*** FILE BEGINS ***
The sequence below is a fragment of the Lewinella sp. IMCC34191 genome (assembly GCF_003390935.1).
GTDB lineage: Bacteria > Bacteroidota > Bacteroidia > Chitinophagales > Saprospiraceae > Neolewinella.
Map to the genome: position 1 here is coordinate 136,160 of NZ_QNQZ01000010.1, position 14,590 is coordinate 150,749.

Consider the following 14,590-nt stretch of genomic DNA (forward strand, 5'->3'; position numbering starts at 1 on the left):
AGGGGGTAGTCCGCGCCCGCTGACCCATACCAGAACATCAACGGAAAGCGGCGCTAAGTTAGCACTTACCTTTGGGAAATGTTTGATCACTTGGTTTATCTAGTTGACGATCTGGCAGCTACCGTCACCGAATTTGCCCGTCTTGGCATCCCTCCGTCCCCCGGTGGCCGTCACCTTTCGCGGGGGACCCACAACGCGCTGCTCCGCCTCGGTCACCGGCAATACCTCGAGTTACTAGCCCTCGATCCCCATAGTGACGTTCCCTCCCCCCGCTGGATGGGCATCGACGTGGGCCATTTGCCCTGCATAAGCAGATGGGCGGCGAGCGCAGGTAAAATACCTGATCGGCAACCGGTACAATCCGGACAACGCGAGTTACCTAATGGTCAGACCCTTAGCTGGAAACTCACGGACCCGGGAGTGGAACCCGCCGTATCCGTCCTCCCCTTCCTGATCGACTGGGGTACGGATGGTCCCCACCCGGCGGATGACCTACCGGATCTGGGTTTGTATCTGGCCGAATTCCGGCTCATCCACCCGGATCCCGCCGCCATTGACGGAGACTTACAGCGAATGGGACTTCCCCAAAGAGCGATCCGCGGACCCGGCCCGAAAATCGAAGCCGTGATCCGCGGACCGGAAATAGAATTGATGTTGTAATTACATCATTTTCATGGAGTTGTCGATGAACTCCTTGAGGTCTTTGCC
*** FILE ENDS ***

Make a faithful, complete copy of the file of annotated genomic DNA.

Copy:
The sequence below is a fragment of the Lewinella sp. IMCC34191 genome (assembly GCF_003390935.1).
GTDB lineage: Bacteria > Bacteroidota > Bacteroidia > Chitinophagales > Saprospiraceae > Neolewinella.
Map to the genome: position 1 here is coordinate 136,160 of NZ_QNQZ01000010.1, position 14,590 is coordinate 150,749.

Consider the following 14,590-nt stretch of genomic DNA (forward strand, 5'->3'; position numbering starts at 1 on the left):
AGGGGGTAGTCCGCGCCCGCTGACCCATACCAGAACATCAACGGAAAGCGGCGCTAAGTTAGCACTTACCTTTGGGAAATGTTTGATCACTTGGTTTATCTAGTTGACGATCTGGCAGCTACCGTCACCGAATTTGCCCGTCTTGGCATCCCTCCGTCCCCCGGTGGCCGTCACCTTTCGCGGGGGACCCACAACGCGCTGCTCCGCCTCGGTCACCGGCAATACCTCGAGTTACTAGCCCTCGATCCCCATAGTGACGTTCCCTCCCCCCGCTGGATGGGCATCGACGTGGGCCATTTGCCCTGCATAAGCAGATGGGCGGCGAGCGCAGGTAAAATACCTGATCGGCAACCGGTACAATCCGGACAACGCGAGTTACCTAATGGTCAGACCCTTAGCTGGAAACTCACGGACCCGGGAGTGGAACCCGCCGTATCCGTCCTCCCCTTCCTGATCGACTGGGGTACGGATGGTCCCCACCCGGCGGATGACCTACCGGATCTGGGTTTGTATCTGGCCGAATTCCGGCTCATCCACCCGGATCCCGCCGCCATTGACGGAGACTTACAGCGAATGGGACTTCCCCAAAGAGCGATCCGCGGACCCGGCCCGAAAATCGAAGCCGTGATCCGCGGACCGGAAATAGAATTGATGTTGTAATTACATCATTTTCATGGAGTTGTCGATGAACTCCTTGAGGTCTTTGCC